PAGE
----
I ordered the modern fibre flax variety Callista to work with, simply because of it’s availability.
After the soil was readily prepared (you can read the story of preparing it here) I would sow the top 5 patches broadly, the traditional method of sowing flax. Sowing broadly means, to throw the amount of seeds by hand onto the patch and then work the seeds under the soil with a rake. I used 15% more seeds on these patches, because I read that some seeds will germinate on the surface and eventually dry out or get eaten by birds.
The other 5 patches were sown in rows, each row had 1,4g of seeds, which – looking back now – was too little. It should have been at least 1,5g to achieve a good density of plants (bigger density = finer fibres). As said in the previous post, I decided to experiment with farming methods. Here is how I worked on and with the patches until the harvest.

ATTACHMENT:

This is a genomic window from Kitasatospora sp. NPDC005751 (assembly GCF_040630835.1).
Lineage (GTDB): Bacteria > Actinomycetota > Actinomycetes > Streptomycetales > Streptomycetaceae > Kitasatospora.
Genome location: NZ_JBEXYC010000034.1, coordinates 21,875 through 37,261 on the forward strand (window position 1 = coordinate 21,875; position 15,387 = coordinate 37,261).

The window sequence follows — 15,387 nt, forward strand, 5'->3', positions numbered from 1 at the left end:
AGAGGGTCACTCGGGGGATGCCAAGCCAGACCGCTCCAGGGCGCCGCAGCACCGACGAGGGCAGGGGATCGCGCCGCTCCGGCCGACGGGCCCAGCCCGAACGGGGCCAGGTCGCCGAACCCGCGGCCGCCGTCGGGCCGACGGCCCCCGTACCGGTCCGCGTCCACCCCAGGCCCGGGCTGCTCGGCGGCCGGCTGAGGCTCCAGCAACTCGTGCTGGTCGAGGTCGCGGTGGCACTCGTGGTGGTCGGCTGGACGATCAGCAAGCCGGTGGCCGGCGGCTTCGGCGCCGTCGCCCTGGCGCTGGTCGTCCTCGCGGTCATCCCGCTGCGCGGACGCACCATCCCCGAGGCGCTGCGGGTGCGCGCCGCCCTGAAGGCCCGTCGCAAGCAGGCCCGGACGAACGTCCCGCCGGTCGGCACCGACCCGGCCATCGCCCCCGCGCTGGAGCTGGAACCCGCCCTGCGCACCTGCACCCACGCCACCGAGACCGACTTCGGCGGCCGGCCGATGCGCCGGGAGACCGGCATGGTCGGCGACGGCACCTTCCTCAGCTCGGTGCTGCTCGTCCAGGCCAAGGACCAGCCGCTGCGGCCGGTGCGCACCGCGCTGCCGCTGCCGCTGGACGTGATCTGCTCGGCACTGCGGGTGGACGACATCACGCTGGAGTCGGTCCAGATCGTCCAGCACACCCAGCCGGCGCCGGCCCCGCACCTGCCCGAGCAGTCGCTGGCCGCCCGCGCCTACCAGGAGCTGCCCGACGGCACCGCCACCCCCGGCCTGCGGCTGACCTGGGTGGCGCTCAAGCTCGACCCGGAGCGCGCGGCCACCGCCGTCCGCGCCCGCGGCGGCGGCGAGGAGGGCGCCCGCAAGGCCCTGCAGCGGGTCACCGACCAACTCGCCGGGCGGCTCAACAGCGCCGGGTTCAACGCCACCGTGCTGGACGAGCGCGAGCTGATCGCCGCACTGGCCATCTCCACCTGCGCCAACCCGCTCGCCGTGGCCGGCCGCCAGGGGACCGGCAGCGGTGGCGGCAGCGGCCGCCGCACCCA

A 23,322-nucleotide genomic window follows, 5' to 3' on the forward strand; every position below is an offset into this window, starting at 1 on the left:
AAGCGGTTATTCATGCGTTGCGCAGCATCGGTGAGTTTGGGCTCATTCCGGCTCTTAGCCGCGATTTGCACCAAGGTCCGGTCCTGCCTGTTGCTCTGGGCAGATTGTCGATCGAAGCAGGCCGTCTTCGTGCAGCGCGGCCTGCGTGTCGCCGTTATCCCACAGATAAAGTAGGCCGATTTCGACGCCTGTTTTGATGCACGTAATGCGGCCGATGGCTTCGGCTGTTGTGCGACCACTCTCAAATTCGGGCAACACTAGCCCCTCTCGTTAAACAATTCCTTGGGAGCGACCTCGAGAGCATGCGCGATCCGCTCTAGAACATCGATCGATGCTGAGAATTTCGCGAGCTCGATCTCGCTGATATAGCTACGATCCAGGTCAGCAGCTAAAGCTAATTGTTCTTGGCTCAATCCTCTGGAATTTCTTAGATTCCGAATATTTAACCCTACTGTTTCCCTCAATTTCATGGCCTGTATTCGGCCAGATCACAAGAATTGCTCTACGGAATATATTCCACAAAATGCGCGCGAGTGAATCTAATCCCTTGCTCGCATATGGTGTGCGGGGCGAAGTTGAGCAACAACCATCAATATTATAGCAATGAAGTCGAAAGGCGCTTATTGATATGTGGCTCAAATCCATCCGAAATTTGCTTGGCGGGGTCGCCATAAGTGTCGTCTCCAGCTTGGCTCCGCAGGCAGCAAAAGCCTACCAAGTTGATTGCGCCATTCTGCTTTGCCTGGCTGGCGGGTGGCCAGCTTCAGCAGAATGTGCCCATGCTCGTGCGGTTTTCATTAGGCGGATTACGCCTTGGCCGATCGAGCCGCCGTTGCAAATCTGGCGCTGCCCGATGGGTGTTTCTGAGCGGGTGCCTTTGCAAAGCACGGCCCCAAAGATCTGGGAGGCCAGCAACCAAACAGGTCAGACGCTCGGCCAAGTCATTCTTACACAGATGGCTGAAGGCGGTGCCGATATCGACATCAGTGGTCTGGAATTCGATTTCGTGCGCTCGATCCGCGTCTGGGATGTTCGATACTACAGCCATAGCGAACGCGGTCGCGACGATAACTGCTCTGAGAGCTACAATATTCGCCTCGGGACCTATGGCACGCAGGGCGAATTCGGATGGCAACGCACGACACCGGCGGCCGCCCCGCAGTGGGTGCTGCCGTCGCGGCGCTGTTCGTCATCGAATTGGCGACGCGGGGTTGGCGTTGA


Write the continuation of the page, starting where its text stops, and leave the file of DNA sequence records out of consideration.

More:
- sown broadly, no weeding
- sown in rows, no weeding
- sown broadly, weeding
- sown in rows, weeding
- sown broadly, weeding, early harvest (right after flowers faded)
- sown in rows, weeding, early harvest (right after flowers faded)
- sown broadly, no weeding, brushwood against storm damage
- sown in rows, weeding, support structure against storm damage
- sown broadly, weeding, comparison field with more shade
- sown in rows, no weeding, black plastic foil (against weeds)
Read here how the flax developed over the course of the next 71 days.